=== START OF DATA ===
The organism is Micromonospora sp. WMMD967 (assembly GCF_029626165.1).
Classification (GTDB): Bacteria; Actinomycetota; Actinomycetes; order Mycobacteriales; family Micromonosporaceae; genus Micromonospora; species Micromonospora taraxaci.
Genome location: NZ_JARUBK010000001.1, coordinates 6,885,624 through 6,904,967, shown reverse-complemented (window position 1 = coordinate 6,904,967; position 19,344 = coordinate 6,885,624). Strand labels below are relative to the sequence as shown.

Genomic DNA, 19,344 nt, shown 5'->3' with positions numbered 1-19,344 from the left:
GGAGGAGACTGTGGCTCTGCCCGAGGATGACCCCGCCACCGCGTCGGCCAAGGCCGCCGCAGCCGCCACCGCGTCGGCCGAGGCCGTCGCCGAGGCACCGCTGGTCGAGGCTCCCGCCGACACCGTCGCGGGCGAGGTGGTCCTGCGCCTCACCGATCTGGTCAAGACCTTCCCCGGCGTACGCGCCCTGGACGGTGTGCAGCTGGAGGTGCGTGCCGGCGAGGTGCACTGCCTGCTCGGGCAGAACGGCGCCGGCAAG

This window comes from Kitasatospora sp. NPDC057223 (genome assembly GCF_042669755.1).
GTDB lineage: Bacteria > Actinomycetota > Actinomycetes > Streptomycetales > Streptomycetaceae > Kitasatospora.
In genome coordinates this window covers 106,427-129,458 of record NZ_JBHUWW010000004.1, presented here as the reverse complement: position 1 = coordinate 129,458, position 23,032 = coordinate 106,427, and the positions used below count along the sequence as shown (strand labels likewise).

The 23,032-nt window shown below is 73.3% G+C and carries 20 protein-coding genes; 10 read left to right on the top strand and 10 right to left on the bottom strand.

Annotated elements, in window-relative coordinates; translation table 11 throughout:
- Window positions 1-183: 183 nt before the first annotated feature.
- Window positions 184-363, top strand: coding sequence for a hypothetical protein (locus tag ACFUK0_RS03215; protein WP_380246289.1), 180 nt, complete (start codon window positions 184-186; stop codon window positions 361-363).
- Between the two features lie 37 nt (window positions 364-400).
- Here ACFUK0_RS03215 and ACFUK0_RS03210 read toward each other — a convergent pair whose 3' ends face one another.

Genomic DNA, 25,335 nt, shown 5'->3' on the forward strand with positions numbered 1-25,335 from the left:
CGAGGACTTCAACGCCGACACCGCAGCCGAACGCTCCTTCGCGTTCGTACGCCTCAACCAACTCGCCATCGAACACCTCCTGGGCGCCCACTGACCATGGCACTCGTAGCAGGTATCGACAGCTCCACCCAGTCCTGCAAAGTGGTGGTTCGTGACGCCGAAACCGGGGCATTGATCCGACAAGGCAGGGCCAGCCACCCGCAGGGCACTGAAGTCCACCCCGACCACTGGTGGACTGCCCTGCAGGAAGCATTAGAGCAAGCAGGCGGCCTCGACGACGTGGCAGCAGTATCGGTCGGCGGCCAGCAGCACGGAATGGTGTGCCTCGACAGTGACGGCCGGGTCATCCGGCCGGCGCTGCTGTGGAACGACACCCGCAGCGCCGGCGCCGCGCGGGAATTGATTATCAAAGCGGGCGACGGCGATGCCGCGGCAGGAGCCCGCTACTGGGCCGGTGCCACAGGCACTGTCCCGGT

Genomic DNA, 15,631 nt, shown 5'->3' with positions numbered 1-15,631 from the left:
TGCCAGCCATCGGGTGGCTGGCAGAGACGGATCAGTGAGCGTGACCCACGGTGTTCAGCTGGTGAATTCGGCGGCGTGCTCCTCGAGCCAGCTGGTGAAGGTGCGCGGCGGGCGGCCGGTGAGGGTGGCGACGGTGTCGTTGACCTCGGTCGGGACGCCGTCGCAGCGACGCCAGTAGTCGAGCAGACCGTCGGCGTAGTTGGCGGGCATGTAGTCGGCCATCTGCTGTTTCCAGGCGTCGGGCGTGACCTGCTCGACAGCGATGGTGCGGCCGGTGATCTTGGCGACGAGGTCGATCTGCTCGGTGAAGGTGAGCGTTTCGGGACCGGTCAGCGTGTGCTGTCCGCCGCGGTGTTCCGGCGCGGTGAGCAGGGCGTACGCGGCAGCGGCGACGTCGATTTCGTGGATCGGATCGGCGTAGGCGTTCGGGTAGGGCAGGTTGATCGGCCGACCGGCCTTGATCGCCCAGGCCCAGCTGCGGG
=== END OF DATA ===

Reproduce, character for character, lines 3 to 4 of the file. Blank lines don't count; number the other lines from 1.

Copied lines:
Genome location: NZ_JARUBK010000001.1, coordinates 6,885,624 through 6,904,967, shown reverse-complemented (window position 1 = coordinate 6,904,967; position 19,344 = coordinate 6,885,624). Strand labels below are relative to the sequence as shown.

Genomic DNA, 19,344 nt, shown 5'->3' with positions numbered 1-19,344 from the left: